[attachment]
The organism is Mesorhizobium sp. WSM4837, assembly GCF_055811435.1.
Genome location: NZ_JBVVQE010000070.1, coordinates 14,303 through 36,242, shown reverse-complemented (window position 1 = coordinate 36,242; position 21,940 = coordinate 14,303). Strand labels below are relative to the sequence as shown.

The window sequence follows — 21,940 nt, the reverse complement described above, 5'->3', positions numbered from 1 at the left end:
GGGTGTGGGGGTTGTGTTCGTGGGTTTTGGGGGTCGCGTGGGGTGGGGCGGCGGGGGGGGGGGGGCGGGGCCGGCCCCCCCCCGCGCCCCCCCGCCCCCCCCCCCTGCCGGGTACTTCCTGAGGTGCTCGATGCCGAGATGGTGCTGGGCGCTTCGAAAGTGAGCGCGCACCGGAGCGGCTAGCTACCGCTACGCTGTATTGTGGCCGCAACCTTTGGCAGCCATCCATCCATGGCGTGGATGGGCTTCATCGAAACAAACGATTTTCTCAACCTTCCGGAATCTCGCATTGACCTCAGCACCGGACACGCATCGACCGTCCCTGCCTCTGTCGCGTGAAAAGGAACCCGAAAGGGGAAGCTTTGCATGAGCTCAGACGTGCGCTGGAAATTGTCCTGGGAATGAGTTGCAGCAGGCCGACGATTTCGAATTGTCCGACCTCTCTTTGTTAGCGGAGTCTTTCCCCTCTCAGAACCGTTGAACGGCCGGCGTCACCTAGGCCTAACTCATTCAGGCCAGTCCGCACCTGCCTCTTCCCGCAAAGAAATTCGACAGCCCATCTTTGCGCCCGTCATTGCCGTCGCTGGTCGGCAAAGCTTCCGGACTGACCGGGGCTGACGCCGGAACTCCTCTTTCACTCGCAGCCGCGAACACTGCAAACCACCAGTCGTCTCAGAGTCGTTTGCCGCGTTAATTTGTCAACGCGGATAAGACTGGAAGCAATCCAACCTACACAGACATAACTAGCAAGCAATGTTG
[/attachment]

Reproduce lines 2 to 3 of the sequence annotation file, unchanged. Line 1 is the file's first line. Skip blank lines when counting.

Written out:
Genome location: NZ_JBVVQE010000070.1, coordinates 14,303 through 36,242, shown reverse-complemented (window position 1 = coordinate 36,242; position 21,940 = coordinate 14,303). Strand labels below are relative to the sequence as shown.

The window sequence follows — 21,940 nt, the reverse complement described above, 5'->3', positions numbered from 1 at the left end: